On this date in 1755, General Braddock was defeated by French and Indian Forces in what is now Western Pennsylvania.

There is a chapter in my book about the Battle of the Monongahela.  It includes extracts from the Scots Magazine, a contemporary periodical:

“According to the advices from Virginia, General Braddock, with 2000 troops including two regiments of Foot, independent companies from South Carolina and New-York, and provincial troops from Maryland and Virginia, had by the 12th of June passed the Alleghany mountains, and was within five days march of Fort du Quesne, built by the French last year on the Monongahela River, which runs into the Ohio.  He was long detained at Will’s Creek, and greatly distressed by the want of forage, provisions, wagons, and horses.  The landing of the troops in Virginia, is said to have been a most wretched error, as none of the necessaries before mentioned could be had there in any measure proportioned to the expedition; and we are told, that had they been landed in Pennsylvania, it would have saved £40,000 sterling, and shortened the march by five or six weeks.”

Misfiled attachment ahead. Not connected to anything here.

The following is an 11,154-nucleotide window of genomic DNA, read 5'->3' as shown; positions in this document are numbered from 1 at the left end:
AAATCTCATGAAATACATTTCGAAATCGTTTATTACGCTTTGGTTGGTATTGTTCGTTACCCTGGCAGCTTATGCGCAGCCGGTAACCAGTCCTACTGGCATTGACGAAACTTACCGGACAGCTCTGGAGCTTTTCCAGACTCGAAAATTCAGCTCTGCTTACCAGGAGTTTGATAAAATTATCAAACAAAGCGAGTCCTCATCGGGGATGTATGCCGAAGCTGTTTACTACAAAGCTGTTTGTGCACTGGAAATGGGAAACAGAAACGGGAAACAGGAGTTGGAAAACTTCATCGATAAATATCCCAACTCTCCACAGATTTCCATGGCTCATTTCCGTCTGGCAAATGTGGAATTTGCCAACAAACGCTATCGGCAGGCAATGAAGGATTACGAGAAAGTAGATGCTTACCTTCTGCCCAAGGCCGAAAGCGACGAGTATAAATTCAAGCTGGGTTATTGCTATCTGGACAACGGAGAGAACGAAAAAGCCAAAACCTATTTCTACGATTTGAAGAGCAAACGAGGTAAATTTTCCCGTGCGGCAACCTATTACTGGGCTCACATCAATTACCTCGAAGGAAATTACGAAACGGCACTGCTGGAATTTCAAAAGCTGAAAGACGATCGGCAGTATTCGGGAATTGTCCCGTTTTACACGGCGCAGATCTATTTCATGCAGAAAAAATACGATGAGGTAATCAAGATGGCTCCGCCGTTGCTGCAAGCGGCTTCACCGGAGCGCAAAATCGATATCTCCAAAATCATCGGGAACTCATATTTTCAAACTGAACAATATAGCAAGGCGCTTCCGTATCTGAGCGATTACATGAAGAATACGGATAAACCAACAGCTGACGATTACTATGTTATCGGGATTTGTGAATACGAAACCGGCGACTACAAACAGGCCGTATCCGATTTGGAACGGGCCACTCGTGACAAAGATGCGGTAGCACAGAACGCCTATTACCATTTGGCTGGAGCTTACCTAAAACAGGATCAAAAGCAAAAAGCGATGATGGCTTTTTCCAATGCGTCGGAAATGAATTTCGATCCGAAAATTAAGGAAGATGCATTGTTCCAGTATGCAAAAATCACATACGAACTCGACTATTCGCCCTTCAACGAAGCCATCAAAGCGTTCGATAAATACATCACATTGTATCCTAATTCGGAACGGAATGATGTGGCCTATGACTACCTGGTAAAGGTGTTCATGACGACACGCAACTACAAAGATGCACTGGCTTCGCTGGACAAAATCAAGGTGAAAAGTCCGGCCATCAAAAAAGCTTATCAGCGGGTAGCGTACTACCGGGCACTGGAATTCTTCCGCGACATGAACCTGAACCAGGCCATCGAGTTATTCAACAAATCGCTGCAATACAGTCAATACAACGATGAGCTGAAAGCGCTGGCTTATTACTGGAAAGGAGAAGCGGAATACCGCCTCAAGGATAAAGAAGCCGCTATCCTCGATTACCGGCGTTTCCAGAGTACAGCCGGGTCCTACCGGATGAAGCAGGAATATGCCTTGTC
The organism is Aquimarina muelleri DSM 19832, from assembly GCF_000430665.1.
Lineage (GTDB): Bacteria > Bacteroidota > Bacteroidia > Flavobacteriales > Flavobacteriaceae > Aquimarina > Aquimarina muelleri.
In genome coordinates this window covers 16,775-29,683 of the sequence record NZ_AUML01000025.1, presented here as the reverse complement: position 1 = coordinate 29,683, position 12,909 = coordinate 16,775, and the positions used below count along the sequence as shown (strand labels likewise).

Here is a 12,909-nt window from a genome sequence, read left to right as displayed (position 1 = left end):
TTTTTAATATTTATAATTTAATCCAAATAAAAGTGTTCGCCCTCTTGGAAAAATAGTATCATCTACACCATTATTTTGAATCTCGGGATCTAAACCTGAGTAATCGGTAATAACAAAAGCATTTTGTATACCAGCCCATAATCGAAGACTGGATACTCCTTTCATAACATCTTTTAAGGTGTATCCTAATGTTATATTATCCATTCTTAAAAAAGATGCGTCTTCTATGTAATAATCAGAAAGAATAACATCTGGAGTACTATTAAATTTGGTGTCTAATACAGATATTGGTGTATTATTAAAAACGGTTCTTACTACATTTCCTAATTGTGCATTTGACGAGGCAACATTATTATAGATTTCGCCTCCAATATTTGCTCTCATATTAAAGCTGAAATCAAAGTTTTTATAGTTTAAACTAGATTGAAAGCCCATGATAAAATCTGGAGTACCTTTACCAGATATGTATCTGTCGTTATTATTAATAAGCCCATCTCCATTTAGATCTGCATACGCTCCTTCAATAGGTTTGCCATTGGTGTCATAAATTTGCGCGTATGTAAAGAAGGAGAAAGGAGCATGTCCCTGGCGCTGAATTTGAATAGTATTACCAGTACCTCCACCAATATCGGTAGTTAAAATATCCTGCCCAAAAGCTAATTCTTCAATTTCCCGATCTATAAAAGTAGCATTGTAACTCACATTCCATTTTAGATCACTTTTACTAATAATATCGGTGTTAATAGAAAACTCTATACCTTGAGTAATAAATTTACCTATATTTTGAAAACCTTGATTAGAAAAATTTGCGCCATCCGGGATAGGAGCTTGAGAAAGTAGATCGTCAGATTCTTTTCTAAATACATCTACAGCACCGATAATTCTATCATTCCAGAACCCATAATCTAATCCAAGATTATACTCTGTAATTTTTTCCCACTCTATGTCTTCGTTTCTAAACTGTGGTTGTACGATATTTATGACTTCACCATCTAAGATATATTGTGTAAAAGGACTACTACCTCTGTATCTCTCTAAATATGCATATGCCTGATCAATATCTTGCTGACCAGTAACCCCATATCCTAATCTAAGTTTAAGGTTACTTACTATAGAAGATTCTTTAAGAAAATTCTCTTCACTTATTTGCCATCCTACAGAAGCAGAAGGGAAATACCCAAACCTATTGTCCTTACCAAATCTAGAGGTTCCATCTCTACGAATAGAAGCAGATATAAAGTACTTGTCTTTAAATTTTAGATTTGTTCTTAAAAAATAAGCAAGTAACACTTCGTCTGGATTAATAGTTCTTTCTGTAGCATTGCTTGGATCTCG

“While General Braddock was at Will’s creek, advice was received from the British Governor of Oswego, that 120 canoes and batteaus, having 600 French on board, had passed over Lake Ontario on the 28th of May, in sight of that place, going towards Niagara and the Ohio.  Meanwhile the General received various and contradictory accounts of the French already in those parts.  Sometimes Fort du Quesne was said to be garrisoned by 1000 men; at other times French deserters assured that only 200 troops were there, and but 500 more at Venango and Presque Isle, on the banks of Lake Erie, distant from Fort du Quesne about ninety miles.  The General being at length provided in necessaries, marched on towards Fort du Quesne; and we are told he wrote back, that he supposed it would be abandoned on his approach.  Major General Braddock and all the stores and provisions, advancing to the Little Meadows, (about twenty miles beyond Fort Cumberland, at Will’s Creek), found it necessary to leave the greatest part of his wagons, &c. at that place, under the command of Colonel Dunbar, with a detachment of 800 men, ordering him to follow as fast as the nature of the service would admit.  The General having, by this means, lessened his lines of march, proceeded with great expedition, his corps then consisting of about 1200 men, and ten pieces of artillery, together with the necessary ammunition, stores, and provisions.  On the 8th of July, he encamped within ten miles of Fort du Quesne.  On the 9th, General Braddock, with the main body of the army, had advanced within a few miles of Fort du Quesne on the Ohio.  Up until this time, they had marched without molestation, or even without seeing an enemy, except two or three small bodies of Indians. The General who seemed to think he would meet with but little opposition, gave an order for all the scouts and rangers forthwith to join the main body of the army.”